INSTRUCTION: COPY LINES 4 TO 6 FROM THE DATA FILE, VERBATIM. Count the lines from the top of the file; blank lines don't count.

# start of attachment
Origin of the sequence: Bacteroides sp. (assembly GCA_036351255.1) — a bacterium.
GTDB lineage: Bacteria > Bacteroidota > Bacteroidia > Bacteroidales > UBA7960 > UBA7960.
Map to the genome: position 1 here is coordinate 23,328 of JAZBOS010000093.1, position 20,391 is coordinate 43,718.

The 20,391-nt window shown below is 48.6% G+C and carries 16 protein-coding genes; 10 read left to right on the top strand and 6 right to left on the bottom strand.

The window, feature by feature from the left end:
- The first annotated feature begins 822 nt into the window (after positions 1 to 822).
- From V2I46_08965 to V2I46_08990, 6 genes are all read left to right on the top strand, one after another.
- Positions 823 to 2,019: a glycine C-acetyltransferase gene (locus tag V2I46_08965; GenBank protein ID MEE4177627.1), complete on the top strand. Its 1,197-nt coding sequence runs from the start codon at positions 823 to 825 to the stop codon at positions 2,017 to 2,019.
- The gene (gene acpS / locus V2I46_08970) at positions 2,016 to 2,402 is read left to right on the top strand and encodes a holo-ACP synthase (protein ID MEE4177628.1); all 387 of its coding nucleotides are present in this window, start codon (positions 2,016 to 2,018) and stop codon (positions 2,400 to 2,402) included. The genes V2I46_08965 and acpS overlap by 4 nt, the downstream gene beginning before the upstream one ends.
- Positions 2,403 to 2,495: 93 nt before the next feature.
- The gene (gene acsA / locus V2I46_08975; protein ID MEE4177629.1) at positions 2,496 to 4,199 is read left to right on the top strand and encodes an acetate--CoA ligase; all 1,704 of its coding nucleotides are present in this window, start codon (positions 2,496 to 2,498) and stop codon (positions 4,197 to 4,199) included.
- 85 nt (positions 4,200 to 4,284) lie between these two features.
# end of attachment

The 20,391-nt window shown below is 48.6% G+C and carries 16 protein-coding genes; 10 read left to right on the top strand and 6 right to left on the bottom strand.

The window, feature by feature from the left end:
- The first annotated feature begins 822 nt into the window (after positions 1 to 822).